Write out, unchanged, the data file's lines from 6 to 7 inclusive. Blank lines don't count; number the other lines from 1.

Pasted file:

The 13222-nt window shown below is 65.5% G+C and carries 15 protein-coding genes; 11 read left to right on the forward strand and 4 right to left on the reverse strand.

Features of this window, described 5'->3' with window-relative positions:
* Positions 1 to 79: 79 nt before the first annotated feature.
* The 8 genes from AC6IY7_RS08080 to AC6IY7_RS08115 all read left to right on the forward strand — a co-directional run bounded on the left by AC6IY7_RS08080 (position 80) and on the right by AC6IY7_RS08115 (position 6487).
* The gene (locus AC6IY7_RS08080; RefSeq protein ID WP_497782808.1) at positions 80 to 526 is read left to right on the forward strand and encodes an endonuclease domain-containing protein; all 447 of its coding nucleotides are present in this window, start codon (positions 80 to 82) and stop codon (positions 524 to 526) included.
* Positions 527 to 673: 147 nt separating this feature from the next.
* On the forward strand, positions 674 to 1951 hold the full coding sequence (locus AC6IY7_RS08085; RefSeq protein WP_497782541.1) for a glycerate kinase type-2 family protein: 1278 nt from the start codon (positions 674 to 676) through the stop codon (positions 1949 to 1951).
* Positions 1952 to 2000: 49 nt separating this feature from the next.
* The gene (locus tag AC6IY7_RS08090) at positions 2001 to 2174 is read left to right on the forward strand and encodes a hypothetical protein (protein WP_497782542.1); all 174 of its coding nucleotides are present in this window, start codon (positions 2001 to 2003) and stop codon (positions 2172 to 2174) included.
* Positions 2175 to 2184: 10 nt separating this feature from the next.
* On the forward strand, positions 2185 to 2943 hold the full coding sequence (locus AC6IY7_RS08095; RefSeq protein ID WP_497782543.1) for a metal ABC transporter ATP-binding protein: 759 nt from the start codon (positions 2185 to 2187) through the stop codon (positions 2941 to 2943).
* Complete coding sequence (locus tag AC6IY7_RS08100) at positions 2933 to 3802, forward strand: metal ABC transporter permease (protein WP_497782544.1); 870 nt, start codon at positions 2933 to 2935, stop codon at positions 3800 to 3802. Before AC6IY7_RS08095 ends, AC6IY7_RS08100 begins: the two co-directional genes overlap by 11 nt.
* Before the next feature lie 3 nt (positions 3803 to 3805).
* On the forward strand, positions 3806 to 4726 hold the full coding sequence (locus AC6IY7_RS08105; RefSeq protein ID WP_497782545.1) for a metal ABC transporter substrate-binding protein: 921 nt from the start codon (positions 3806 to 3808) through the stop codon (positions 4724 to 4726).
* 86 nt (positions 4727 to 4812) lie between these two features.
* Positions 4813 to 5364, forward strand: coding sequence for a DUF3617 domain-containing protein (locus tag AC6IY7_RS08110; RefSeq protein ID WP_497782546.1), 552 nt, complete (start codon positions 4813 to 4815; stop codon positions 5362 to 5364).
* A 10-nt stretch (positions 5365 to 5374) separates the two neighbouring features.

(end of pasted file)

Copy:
* Positions 527 to 673: 147 nt separating this feature from the next.
* On the forward strand, positions 674 to 1951 hold the full coding sequence (locus AC6IY7_RS08085; RefSeq protein WP_497782541.1) for a glycerate kinase type-2 family protein: 1278 nt from the start codon (positions 674 to 676) through the stop codon (positions 1949 to 1951).